The Dutch Association of Homeopathic Doctors was established in 1898.
According to a 1985 study, 18% of the population has used complementary/alternative medicine at least once – 6% to 7% during the previous 12 months. In 1990, over 900 000 people consulted a complementary/alternative practitioner other than their own allopathic general practitioner. More women than men use complementary/alternative medicine, especially those between the ages of 35 to 50. Most patients treated with herbal medicines and by paranormal healing have little formal education; most patients of other forms of complementary/alternative medicine are executives and professionals.
The 1985 survey reported more than 4000 complementary/alternative practitioners in the Netherlands: 735 naturopaths, 300 paranormal healers, 220 homeopaths, 475 anthroposophical professionals (either allopathic doctors or other professionals, such as anthroposophical nurses), 945 acupuncturists, and 1450 manual therapists. There are 125 chiropractors practicing in the Netherlands. In addition to these providers, according to a 1992 survey, almost half of Dutch general practitioners have provided complementary/alternative treatment at least once – 40% have used homeopathy, 9% manipulative medicine, 4% acupuncture, and 4% naturopathy.
The most popular forms of complementary/alternative medicine are, in order of popularity: homeopathy, herbal medicine, manual therapies, paranormal healing, acupuncture, diet therapy, naturopathy, and anthroposophical medicine. The most common conditions presented to complementary/alternative practitioners are musculoskeletal pain and complaints of nervous origin. Patients most often report that they use complementary/alternative therapy because allopathic methods are ineffective for their chronic disorders. Only 14% of patients seek complementary/alternative care without having first consulted an allopathic practitioner. In one survey of patients treated with complementary/alternative medicine, 56% said that their health condition improved quite a lot, 22% felt that some improvement had occurred, and 22% saw no improvement at all.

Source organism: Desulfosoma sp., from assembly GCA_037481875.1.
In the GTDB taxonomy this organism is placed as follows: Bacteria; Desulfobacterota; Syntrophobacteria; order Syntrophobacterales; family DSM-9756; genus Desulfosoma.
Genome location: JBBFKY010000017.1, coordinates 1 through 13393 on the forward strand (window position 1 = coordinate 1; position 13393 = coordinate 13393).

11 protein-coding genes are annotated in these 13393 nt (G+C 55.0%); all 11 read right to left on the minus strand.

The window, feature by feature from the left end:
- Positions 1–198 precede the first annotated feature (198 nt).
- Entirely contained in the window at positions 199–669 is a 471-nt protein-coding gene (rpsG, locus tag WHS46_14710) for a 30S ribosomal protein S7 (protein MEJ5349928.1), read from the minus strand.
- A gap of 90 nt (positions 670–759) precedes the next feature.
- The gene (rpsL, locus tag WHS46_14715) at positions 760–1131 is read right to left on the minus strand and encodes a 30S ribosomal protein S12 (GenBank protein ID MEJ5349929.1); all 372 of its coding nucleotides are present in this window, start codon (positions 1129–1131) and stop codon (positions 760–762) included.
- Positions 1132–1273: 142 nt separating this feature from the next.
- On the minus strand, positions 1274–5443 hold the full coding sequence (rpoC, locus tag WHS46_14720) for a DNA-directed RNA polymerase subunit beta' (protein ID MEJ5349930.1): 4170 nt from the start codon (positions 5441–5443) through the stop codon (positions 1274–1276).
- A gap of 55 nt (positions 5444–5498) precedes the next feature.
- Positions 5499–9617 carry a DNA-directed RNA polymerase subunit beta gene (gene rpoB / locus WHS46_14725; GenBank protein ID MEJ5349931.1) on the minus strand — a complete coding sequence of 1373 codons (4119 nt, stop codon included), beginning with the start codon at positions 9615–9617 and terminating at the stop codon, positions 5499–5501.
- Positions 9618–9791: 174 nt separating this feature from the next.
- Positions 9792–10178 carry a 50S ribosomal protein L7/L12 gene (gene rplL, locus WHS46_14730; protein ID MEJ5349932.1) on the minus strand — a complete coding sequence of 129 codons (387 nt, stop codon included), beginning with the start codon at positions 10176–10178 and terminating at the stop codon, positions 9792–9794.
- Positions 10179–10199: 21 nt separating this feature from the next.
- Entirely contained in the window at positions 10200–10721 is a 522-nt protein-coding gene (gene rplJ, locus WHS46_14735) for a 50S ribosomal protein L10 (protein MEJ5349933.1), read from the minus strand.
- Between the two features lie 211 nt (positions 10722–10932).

According to a consumer survey, about 80% of the Dutch population would like to have complete freedom of choice over their medical treatments; specifically, they would like health insurance schemes to recognize complementary/alternative medicine. Sixty per cent of the Dutch population is ready to pay higher insurance premiums in order to have this choice.